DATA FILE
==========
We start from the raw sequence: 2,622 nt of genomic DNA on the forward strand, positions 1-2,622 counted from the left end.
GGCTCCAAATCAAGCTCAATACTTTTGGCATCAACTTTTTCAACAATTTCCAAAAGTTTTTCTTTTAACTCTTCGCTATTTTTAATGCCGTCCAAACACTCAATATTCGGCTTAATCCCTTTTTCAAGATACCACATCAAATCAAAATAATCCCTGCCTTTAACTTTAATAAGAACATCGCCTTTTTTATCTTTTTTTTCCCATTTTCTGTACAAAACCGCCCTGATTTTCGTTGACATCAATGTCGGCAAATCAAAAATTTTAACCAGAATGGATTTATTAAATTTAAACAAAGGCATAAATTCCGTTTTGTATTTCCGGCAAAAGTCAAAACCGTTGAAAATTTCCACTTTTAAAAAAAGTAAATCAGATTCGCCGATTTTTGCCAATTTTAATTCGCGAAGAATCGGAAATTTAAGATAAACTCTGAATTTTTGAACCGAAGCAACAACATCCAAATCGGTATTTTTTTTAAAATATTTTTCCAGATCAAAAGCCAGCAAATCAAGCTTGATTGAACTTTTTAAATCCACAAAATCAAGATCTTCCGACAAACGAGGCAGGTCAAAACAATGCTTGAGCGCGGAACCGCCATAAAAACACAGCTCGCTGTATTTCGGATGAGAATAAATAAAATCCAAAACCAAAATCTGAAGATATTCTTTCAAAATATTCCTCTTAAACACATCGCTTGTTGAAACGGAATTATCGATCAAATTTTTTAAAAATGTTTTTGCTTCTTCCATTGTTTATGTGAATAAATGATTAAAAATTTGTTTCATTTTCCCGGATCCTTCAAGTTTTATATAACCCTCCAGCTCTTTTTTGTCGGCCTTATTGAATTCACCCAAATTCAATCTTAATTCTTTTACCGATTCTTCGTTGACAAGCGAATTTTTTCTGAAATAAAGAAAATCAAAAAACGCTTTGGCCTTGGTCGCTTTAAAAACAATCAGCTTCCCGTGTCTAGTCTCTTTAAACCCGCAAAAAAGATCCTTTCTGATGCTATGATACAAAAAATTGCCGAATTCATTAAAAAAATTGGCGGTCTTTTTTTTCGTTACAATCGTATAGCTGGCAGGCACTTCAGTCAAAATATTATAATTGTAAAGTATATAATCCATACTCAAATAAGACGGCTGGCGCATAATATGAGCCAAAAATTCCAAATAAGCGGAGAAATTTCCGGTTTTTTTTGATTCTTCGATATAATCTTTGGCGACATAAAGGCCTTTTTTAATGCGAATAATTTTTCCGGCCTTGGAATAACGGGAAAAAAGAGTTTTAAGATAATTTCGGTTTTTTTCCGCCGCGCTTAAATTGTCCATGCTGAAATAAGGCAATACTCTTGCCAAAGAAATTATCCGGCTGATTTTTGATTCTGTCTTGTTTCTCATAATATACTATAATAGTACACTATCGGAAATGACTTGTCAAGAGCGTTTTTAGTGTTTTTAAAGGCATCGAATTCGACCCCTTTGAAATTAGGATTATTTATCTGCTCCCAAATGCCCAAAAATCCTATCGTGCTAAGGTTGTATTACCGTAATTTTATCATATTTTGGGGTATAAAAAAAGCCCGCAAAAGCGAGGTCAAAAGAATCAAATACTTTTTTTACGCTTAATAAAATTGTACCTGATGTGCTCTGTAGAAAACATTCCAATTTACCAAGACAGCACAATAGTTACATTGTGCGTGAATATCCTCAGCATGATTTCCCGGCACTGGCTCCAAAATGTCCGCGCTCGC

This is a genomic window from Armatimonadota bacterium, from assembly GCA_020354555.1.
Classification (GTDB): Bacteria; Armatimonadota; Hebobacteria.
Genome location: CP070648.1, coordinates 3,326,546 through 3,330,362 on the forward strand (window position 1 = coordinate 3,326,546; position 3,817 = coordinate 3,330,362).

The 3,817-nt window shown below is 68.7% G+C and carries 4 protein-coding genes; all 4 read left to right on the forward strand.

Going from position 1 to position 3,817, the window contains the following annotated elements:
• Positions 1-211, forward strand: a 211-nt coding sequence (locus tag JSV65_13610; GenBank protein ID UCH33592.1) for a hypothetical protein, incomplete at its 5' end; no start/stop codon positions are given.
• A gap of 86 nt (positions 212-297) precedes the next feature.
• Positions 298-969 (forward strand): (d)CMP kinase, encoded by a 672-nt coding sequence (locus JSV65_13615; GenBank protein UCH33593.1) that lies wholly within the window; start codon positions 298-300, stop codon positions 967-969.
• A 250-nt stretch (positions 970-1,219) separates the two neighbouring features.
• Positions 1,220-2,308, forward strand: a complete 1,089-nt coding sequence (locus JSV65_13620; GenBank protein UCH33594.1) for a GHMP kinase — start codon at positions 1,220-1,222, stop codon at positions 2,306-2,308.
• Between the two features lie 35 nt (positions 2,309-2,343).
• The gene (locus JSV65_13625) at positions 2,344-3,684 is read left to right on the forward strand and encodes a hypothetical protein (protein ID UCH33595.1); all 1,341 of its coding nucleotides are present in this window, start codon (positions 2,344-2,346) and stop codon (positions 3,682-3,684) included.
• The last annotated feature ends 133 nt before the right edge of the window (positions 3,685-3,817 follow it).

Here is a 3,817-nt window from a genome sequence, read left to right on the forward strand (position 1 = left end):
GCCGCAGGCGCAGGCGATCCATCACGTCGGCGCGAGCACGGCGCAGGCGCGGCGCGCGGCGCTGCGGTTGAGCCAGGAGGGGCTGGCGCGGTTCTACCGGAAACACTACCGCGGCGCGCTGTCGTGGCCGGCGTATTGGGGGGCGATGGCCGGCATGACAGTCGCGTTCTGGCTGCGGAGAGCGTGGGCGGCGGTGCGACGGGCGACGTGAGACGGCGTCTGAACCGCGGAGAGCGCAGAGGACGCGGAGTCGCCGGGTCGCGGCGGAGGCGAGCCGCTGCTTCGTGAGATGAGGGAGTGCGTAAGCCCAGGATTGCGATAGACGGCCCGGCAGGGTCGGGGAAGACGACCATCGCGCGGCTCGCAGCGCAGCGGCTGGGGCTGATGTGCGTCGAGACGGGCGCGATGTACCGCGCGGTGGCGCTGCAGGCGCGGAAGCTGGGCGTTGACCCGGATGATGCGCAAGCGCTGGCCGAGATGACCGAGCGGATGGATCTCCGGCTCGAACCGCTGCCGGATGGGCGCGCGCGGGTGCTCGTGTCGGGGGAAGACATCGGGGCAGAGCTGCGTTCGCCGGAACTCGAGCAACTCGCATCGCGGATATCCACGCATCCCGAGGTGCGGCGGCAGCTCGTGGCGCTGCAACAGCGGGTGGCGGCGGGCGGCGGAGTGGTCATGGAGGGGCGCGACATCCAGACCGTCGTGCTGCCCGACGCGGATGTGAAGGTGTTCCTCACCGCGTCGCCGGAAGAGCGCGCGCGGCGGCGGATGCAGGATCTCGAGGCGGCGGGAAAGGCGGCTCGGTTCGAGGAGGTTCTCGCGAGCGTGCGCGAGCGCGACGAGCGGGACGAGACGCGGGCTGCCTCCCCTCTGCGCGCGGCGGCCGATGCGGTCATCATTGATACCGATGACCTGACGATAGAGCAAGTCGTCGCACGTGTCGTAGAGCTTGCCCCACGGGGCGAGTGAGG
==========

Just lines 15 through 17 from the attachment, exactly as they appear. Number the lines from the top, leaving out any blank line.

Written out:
• The last annotated feature ends 133 nt before the right edge of the window (positions 3,685-3,817 follow it).

Here is a 3,817-nt window from a genome sequence, read left to right on the forward strand (position 1 = left end):
GCCGCAGGCGCAGGCGATCCATCACGTCGGCGCGAGCACGGCGCAGGCGCGGCGCGCGGCGCTGCGGTTGAGCCAGGAGGGGCTGGCGCGGTTCTACCGGAAACACTACCGCGGCGCGCTGTCGTGGCCGGCGTATTGGGGGGCGATGGCCGGCATGACAGTCGCGTTCTGGCTGCGGAGAGCGTGGGCGGCGGTGCGACGGGCGACGTGAGACGGCGTCTGAACCGCGGAGAGCGCAGAGGACGCGGAGTCGCCGGGTCGCGGCGGAGGCGAGCCGCTGCTTCGTGAGATGAGGGAGTGCGTAAGCCCAGGATTGCGATAGACGGCCCGGCAGGGTCGGGGAAGACGACCATCGCGCGGCTCGCAGCGCAGCGGCTGGGGCTGATGTGCGTCGAGACGGGCGCGATGTACCGCGCGGTGGCGCTGCAGGCGCGGAAGCTGGGCGTTGACCCGGATGATGCGCAAGCGCTGGCCGAGATGACCGAGCGGATGGATCTCCGGCTCGAACCGCTGCCGGATGGGCGCGCGCGGGTGCTCGTGTCGGGGGAAGACATCGGGGCAGAGCTGCGTTCGCCGGAACTCGAGCAACTCGCATCGCGGATATCCACGCATCCCGAGGTGCGGCGGCAGCTCGTGGCGCTGCAACAGCGGGTGGCGGCGGGCGGCGGAGTGGTCATGGAGGGGCGCGACATCCAGACCGTCGTGCTGCCCGACGCGGATGTGAAGGTGTTCCTCACCGCGTCGCCGGAAGAGCGCGCGCGGCGGCGGATGCAGGATCTCGAGGCGGCGGGAAAGGCGGCTCGGTTCGAGGAGGTTCTCGCGAGCGTGCGCGAGCGCGACGAGCGGGACGAGACGCGGGCTGCCTCCCCTCTGCGCGCGGCGGCCGATGCGGTCATCATTGATACCGATGACCTGACGATAGAGCAAGTCGTCGCACGTGTCGTAGAGCTTGCCCCACGGGGCGAGTGAGG